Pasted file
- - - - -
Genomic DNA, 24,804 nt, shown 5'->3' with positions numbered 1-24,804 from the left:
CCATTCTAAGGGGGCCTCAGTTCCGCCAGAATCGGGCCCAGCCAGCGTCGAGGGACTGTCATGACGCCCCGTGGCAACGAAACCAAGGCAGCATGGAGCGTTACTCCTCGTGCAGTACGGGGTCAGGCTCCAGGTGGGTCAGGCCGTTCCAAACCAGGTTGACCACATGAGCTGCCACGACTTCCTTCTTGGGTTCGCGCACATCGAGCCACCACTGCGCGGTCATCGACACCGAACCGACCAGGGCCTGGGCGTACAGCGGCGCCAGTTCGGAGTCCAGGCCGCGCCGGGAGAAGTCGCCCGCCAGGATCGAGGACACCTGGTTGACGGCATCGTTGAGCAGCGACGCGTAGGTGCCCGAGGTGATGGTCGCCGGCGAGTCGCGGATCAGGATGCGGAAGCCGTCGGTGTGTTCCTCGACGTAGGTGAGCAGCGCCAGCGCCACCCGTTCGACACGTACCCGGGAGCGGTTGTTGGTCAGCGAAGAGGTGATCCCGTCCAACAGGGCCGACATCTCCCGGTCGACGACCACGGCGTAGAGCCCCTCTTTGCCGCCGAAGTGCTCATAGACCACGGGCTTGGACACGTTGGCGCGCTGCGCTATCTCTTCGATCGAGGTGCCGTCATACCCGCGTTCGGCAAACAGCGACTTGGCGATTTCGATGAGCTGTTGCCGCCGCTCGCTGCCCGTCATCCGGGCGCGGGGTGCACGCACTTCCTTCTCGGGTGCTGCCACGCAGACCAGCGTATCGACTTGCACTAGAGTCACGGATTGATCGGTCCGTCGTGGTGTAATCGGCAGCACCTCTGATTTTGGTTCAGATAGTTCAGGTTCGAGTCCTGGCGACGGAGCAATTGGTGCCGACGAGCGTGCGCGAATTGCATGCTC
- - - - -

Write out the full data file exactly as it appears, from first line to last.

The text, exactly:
Genomic DNA, 24,804 nt, shown 5'->3' with positions numbered 1-24,804 from the left:
CCATTCTAAGGGGGCCTCAGTTCCGCCAGAATCGGGCCCAGCCAGCGTCGAGGGACTGTCATGACGCCCCGTGGCAACGAAACCAAGGCAGCATGGAGCGTTACTCCTCGTGCAGTACGGGGTCAGGCTCCAGGTGGGTCAGGCCGTTCCAAACCAGGTTGACCACATGAGCTGCCACGACTTCCTTCTTGGGTTCGCGCACATCGAGCCACCACTGCGCGGTCATCGACACCGAACCGACCAGGGCCTGGGCGTACAGCGGCGCCAGTTCGGAGTCCAGGCCGCGCCGGGAGAAGTCGCCCGCCAGGATCGAGGACACCTGGTTGACGGCATCGTTGAGCAGCGACGCGTAGGTGCCCGAGGTGATGGTCGCCGGCGAGTCGCGGATCAGGATGCGGAAGCCGTCGGTGTGTTCCTCGACGTAGGTGAGCAGCGCCAGCGCCACCCGTTCGACACGTACCCGGGAGCGGTTGTTGGTCAGCGAAGAGGTGATCCCGTCCAACAGGGCCGACATCTCCCGGTCGACGACCACGGCGTAGAGCCCCTCTTTGCCGCCGAAGTGCTCATAGACCACGGGCTTGGACACGTTGGCGCGCTGCGCTATCTCTTCGATCGAGGTGCCGTCATACCCGCGTTCGGCAAACAGCGACTTGGCGATTTCGATGAGCTGTTGCCGCCGCTCGCTGCCCGTCATCCGGGCGCGGGGTGCACGCACTTCCTTCTCGGGTGCTGCCACGCAGACCAGCGTATCGACTTGCACTAGAGTCACGGATTGATCGGTCCGTCGTGGTGTAATCGGCAGCACCTCTGATTTTGGTTCAGATAGTTCAGGTTCGAGTCCTGGCGACGGAGCAATTGGTGCCGACGAGCGTGCGCGAATTGCATGCTC